Dr Brown: One of the issues about regulation is that there are clearly issues that we need to address now, such as beds in sheds, but we also have to think about, with regulation in the long term, what the sector looks like in four or five years’ time. One of the trends in the past 10 or 15 years has been the growth of families living in the private rented sector, which is now somewhere between 25% and 33% of households. That is quite a new thing, and those households want a longer tenancy and want to put down their roots in the community. They do not want to be moving their kids between schools every six or twelve months. We have to think, if we are thinking about regulation, about not just the issues now, but where the private rented sector is going to be in five or six years’ time, otherwise we are going to be looking at yesterday’s problems today.

Q10 Andy Sawford: I want to start with a question to Dr Rugg and then go on to Professor Partington, because in your evidence to the Committee it appears you have a very different view of what would be effective regulation. First, Dr Rugg, you have argued, particularly in your 2008 report but also the evidence to us, the benefits of a nationally administered licensing scheme. What would you see as the benefits of that and, in particular, could you comment on why you think that the local schemes adopted both in Newham and in Northern Ireland are not succeeding where your idea will, as it were?

Dr Rugg: Regulation can have lots of different purposes and, in doing the review, like yourselves, we had lots of people talking to us about what they thought would be effective regulation. Lots of landlords do not like regulation because it is very frontended. There are lots and lots of rules and hurdles you have to get over, and you have to demonstrate that you are proving that you are doing a thing. You pay a lot of money to the local authority and then you are regulated. In some instances, it is the case that local authorities see that as a way of raising revenue, because they can charge x amount for an HMO licence, but actually never really go and inspect the property. That is one thing that landlords get quite upset about.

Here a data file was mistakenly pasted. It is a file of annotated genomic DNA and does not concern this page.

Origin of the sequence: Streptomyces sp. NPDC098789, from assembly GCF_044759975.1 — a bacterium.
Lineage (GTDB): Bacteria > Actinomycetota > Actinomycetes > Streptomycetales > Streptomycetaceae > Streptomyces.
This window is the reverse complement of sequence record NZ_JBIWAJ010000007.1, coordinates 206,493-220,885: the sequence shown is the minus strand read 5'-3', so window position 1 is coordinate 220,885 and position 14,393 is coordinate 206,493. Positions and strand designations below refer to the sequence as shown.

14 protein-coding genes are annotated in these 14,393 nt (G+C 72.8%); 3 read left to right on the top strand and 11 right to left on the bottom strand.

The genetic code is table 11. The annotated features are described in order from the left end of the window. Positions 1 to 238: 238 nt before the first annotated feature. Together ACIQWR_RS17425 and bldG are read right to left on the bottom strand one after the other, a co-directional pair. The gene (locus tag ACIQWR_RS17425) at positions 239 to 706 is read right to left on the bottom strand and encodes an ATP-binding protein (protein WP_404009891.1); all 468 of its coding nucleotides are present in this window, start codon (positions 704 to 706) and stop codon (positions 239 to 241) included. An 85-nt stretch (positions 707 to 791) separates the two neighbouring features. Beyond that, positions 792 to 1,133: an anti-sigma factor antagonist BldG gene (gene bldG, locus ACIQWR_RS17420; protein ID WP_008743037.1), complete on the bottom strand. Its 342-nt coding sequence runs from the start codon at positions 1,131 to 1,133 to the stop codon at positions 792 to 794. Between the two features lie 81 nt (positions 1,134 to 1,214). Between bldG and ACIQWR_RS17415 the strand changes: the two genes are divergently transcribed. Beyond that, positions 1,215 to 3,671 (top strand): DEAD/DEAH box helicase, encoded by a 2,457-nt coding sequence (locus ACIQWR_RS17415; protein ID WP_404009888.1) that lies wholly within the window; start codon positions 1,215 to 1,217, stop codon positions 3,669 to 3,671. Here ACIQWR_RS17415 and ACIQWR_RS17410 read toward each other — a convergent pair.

What you have to think about is actually not so much the regulation, but how it is monitored, how it is managed and what you want the outcome to be. That is where the debate tends not to happen. You can set in play a very strong regulatory framework that is impossible to manage, because there are no environmental health officers out there to do it. What is the point of having a very heavy regulatory framework that requires lots of hurdles? That was my principal concern: that actually what we should do is regulate every landlord instantly. You have six months to get on board, you register, we give you a number and then you are instantly registered. But, if you do anything wrong, you stop being registered, because then environmental health officers have an incentive to go and seek the people who are doing wrong things, rather than patting on the back everybody who is doing the right thing, because that is a waste of resource. They are just simply not resourced to do that.

Q11 Andy Sawford: What would the incentive be for environmental health officers?